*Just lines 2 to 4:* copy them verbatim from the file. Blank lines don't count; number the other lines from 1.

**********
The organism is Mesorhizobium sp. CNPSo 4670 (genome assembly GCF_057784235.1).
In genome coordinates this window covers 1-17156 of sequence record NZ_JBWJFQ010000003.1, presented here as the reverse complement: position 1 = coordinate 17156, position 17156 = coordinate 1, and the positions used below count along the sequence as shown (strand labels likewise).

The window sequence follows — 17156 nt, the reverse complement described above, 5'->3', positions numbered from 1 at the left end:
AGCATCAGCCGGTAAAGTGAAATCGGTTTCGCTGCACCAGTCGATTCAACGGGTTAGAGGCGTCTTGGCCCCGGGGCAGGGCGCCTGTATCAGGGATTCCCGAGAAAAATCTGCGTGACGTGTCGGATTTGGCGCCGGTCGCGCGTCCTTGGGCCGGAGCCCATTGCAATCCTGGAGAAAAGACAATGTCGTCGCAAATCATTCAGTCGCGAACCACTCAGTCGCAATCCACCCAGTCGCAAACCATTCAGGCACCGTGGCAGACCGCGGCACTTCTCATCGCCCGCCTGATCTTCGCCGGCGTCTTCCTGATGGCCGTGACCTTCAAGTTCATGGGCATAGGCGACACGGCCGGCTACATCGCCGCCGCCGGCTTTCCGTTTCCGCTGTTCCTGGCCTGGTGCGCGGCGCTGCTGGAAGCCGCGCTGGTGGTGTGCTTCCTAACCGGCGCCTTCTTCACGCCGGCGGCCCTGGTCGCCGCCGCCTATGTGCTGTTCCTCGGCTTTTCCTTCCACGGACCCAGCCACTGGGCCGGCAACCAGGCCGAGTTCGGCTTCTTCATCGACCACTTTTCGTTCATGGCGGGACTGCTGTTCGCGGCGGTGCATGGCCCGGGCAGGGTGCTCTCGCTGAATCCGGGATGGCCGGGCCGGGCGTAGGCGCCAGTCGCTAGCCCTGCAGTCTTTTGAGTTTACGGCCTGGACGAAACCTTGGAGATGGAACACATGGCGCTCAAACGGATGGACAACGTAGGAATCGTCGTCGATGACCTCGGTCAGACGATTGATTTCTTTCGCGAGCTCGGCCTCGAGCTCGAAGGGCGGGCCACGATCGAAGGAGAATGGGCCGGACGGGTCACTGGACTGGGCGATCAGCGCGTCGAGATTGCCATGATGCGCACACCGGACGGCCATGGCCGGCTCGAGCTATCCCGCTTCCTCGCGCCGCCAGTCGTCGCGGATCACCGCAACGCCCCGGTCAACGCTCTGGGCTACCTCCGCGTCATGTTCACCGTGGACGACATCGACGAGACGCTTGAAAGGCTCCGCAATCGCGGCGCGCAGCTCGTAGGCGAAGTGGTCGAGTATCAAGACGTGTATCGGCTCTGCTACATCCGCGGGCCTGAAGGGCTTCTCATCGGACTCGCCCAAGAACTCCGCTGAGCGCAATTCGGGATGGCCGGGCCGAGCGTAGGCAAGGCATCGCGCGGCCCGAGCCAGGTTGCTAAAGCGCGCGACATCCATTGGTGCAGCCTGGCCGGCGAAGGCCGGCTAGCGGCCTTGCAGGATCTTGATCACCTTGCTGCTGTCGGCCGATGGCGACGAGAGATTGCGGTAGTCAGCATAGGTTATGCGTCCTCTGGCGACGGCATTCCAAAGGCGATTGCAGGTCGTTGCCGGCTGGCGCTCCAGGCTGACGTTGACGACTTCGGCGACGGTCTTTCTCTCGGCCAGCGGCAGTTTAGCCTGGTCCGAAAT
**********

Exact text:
In genome coordinates this window covers 1-17156 of sequence record NZ_JBWJFQ010000003.1, presented here as the reverse complement: position 1 = coordinate 17156, position 17156 = coordinate 1, and the positions used below count along the sequence as shown (strand labels likewise).

The window sequence follows — 17156 nt, the reverse complement described above, 5'->3', positions numbered from 1 at the left end:
AGCATCAGCCGGTAAAGTGAAATCGGTTTCGCTGCACCAGTCGATTCAACGGGTTAGAGGCGTCTTGGCCCCGGGGCAGGGCGCCTGTATCAGGGATTCCCGAGAAAAATCTGCGTGACGTGTCGGATTTGGCGCCGGTCGCGCGTCCTTGGGCCGGAGCCCATTGCAATCCTGGAGAAAAGACAATGTCGTCGCAAATCATTCAGTCGCGAACCACTCAGTCGCAATCCACCCAGTCGCAAACCATTCAGGCACCGTGGCAGACCGCGGCACTTCTCATCGCCCGCCTGATCTTCGCCGGCGTCTTCCTGATGGCCGTGACCTTCAAGTTCATGGGCATAGGCGACACGGCCGGCTACATCGCCGCCGCCGGCTTTCCGTTTCCGCTGTTCCTGGCCTGGTGCGCGGCGCTGCTGGAAGCCGCGCTGGTGGTGTGCTTCCTAACCGGCGCCTTCTTCACGCCGGCGGCCCTGGTCGCCGCCGCCTATGTGCTGTTCCTCGGCTTTTCCTTCCACGGACCCAGCCACTGGGCCGGCAACCAGGCCGAGTTCGGCTTCTTCATCGACCACTTTTCGTTCATGGCGGGACTGCTGTTCGCGGCGGTGCATGGCCCGGGCAGGGTGCTCTCGCTGAATCCGGGATGGCCGGGCCGGGCGTAGGCGCCAGTCGCTAGCCCTGCAGTCTTTTGAGTTTACGGCCTGGACGAAACCTTGGAGATGGAACACATGGCGCTCAAACGGATGGACAACGTAGGAATCGTCGTCGATGACCTCGGTCAGACGATTGATTTCTTTCGCGAGCTCGGCCTCGAGCTCGAAGGGCGGGCCACGATCGAAGGAGAATGGGCCGGACGGGTCACTGGACTGGGCGATCAGCGCGTCGAGATTGCCATGATGCGCACACCGGACGGCCATGGCCGGCTCGAGCTATCCCGCTTCCTCGCGCCGCCAGTCGTCGCGGATCACCGCAACGCCCCGGTCAACGCTCTGGGCTACCTCCGCGTCATGTTCACCGTGGACGACATCGACGAGACGCTTGAAAGGCTCCGCAATCGCGGCGCGCAGCTCGTAGGCGAAGTGGTCGAGTATCAAGACGTGTATCGGCTCTGCTACATCCGCGGGCCTGAAGGGCTTCTCATCGGACTCGCCCAAGAACTCCGCTGAGCGCAATTCGGGATGGCCGGGCCGAGCGTAGGCAAGGCATCGCGCGGCCCGAGCCAGGTTGCTAAAGCGCGCGACATCCATTGGTGCAGCCTGGCCGGCGAAGGCCGGCTAGCGGCCTTGCAGGATCTTGATCACCTTGCTGCTGTCGGCCGATGGCGACGAGAGATTGCGGTAGTCAGCATAGGTTATGCGTCCTCTGGCGACGGCATTCCAAAGGCGATTGCAGGTCGTTGCCGGCTGGCGCTCCAGGCTGACGTTGACGACTTCGGCGACGGTCTTTCTCTCGGCCAGCGGCAGTTTAGCCTGGTCCGAAAT